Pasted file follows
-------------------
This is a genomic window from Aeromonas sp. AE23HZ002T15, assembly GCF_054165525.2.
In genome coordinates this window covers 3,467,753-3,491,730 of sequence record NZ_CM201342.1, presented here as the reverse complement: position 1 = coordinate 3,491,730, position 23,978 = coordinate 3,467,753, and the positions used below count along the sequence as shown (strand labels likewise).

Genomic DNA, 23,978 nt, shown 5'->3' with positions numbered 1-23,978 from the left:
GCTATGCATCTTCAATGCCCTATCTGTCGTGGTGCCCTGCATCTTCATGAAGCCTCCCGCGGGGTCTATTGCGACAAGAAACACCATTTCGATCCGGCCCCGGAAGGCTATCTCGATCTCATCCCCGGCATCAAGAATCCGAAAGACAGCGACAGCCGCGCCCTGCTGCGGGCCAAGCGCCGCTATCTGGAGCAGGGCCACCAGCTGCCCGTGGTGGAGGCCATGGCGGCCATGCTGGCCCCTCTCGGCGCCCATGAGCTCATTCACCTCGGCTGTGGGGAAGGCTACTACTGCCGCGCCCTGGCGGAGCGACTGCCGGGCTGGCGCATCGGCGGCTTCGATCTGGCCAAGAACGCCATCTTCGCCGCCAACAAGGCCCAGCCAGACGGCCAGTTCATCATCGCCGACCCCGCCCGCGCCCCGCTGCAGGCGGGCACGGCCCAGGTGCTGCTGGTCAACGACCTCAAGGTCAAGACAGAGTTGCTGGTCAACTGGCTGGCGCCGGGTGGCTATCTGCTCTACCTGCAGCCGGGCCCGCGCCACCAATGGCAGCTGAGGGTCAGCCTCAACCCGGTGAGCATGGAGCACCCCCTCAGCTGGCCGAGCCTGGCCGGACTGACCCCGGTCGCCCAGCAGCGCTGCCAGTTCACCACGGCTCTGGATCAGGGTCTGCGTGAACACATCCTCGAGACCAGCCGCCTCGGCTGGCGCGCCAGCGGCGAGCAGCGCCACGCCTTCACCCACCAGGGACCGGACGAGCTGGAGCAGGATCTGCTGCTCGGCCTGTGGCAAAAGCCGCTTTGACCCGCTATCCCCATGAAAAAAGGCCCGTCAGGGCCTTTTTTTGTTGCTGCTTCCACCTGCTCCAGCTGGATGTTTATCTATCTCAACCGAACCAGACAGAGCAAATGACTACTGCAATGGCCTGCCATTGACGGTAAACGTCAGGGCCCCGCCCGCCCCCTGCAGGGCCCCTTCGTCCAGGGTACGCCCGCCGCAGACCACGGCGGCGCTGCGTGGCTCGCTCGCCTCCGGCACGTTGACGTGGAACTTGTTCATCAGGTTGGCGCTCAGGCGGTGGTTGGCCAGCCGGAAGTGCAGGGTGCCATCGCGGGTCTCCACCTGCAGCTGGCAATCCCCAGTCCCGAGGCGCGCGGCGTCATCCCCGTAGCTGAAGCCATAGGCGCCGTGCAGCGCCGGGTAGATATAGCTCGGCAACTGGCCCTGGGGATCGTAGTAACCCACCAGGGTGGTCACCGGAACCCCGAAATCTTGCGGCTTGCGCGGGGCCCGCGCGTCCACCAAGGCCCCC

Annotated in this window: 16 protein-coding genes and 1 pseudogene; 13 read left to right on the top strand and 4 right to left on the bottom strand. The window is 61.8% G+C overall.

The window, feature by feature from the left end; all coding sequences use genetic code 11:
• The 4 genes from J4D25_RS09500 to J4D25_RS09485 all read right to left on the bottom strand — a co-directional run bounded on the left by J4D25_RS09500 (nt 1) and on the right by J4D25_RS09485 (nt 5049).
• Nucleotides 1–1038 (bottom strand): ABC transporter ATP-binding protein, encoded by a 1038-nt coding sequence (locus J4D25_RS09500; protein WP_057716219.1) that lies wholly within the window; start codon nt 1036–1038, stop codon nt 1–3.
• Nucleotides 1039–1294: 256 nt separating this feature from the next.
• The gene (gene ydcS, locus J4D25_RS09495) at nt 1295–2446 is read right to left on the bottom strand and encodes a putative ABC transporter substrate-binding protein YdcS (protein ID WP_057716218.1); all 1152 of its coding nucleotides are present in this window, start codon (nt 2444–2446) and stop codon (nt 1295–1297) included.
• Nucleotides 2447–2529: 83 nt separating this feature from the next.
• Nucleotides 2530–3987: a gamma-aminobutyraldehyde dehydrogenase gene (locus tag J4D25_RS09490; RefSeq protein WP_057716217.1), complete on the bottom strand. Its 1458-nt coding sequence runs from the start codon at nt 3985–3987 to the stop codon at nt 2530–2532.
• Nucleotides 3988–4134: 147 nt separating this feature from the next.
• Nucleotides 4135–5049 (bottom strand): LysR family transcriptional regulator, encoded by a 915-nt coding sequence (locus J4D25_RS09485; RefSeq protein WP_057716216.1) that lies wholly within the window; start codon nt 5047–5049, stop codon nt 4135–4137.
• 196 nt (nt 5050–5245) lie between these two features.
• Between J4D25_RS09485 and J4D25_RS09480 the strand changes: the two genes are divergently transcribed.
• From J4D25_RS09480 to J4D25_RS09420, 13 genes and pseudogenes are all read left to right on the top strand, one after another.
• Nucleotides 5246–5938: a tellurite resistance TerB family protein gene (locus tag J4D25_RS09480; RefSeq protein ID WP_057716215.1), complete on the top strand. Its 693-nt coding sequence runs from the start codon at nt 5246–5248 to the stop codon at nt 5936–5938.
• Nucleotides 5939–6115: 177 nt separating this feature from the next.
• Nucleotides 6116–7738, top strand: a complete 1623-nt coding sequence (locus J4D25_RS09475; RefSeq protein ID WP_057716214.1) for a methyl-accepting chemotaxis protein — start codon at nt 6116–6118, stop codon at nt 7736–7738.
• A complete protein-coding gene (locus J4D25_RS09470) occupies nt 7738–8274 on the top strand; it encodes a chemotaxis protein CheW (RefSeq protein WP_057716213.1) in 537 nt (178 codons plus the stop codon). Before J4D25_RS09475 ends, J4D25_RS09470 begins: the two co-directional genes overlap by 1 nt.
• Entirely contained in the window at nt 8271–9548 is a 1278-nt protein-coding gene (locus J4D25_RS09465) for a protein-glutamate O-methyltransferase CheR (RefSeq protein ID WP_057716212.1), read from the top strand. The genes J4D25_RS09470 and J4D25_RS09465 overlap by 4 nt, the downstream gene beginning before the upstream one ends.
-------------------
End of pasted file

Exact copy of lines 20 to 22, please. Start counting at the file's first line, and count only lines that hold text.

• Nucleotides 6116–7738, top strand: a complete 1623-nt coding sequence (locus J4D25_RS09475; RefSeq protein ID WP_057716214.1) for a methyl-accepting chemotaxis protein — start codon at nt 6116–6118, stop codon at nt 7736–7738.
• A complete protein-coding gene (locus J4D25_RS09470) occupies nt 7738–8274 on the top strand; it encodes a chemotaxis protein CheW (RefSeq protein WP_057716213.1) in 537 nt (178 codons plus the stop codon). Before J4D25_RS09475 ends, J4D25_RS09470 begins: the two co-directional genes overlap by 1 nt.
• Entirely contained in the window at nt 8271–9548 is a 1278-nt protein-coding gene (locus J4D25_RS09465) for a protein-glutamate O-methyltransferase CheR (RefSeq protein ID WP_057716212.1), read from the top strand. The genes J4D25_RS09470 and J4D25_RS09465 overlap by 4 nt, the downstream gene beginning before the upstream one ends.